With great caution, Lovelock endorses the development of truly safe nuclear power as the only hope that the planet can be saved and our energy-consuming lifestyles be maintained.  He knows this will offend many greens, with whom he identifies, and he is careful to qualify his support for nuclear power with many caveats.  Fusion, which is not currently a viable technology, is preferable to fission, which is viable, but carries a greater waste problem.  Nuclear scientists and engineers have gotten, he feels, a bad rap, excoriated by an ignorant popular culture and egged on by a sensationalist press more dedicated to selling papers or building a viewer base than to reporting contextual truth.  An example he cites is the public's association of cancer with nuclear radiation.  If a low level exposure to radiation shortens the lifespan of a million people by one week each, this is still more acceptable than drowning a million people outright by catastrophic dam failure.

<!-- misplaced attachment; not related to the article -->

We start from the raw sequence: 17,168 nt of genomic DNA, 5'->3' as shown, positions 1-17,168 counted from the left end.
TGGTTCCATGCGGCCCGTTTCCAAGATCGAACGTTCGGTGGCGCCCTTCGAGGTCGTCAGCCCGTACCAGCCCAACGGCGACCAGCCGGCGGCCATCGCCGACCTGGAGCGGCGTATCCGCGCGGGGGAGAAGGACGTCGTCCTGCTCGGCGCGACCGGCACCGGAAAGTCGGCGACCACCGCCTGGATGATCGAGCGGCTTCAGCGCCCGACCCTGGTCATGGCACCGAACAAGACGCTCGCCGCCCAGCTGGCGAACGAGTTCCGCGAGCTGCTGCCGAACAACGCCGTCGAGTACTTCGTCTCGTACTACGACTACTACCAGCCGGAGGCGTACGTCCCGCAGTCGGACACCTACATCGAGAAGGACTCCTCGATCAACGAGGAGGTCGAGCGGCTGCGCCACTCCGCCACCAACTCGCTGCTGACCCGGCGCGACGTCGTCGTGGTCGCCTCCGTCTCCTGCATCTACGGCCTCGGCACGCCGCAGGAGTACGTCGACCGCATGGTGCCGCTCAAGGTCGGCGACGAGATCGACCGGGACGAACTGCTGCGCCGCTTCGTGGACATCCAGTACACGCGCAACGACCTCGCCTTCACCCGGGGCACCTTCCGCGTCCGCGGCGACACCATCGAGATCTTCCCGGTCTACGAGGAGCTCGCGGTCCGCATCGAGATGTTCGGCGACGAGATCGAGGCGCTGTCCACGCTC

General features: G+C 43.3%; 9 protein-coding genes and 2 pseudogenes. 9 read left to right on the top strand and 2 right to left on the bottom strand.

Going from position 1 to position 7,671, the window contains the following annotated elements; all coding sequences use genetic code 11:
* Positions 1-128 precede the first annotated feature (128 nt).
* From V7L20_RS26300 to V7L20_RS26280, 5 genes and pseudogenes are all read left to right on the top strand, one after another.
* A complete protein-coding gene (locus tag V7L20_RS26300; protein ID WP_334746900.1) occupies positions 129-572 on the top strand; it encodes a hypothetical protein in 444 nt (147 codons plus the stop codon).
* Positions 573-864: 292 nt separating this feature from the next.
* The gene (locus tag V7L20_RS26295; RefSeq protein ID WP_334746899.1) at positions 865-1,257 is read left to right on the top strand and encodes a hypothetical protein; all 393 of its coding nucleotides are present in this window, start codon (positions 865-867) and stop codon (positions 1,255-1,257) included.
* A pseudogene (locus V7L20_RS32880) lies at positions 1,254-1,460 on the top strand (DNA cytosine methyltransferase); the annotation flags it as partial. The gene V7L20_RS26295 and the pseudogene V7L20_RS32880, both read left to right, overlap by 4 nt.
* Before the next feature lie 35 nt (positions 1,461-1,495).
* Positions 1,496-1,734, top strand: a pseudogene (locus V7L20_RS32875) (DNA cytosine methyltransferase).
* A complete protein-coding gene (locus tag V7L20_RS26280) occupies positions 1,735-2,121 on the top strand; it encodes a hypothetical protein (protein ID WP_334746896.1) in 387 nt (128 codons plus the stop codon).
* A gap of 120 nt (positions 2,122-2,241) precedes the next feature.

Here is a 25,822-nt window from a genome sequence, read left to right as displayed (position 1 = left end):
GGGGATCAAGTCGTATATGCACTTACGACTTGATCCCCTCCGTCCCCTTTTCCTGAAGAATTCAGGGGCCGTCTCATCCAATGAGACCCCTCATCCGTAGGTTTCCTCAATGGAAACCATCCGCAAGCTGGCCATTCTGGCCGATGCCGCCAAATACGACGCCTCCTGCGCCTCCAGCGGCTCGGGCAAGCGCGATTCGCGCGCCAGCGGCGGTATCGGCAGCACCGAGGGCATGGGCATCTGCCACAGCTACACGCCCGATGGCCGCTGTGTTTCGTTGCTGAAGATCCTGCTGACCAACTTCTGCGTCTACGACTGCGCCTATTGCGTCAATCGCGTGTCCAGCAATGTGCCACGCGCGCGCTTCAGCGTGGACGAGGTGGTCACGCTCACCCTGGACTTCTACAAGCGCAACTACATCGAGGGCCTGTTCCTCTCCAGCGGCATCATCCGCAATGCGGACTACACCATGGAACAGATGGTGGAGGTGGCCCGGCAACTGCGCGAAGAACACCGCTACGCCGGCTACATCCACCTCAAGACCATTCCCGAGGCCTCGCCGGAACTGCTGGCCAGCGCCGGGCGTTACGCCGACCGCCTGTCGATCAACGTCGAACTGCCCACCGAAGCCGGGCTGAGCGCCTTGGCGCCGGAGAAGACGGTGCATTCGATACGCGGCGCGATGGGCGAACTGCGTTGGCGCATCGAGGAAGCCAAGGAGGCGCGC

The Revenge of Gaia is a slim volume that can be easily devoured in one sitting, but it raises many profound questions and offers a perspective on planetary health that will not be found elsewhere.  It is occasioned by Lovelock's pessimism that we may have already passed a planetary tipping point regarding global heating, and by his impassioned desire to make humans see the folly of their unexamined ways and take the appropriate corrective actions.

Reviews by Dean Rink

Dialogue on favorite books with Deane Rink before and during his latest trek to Antarctica, with a note from Bill Ransom and a digression about Frank Herbert (a.k.a Bookbabble 101) -- a very long and rapidly growing document: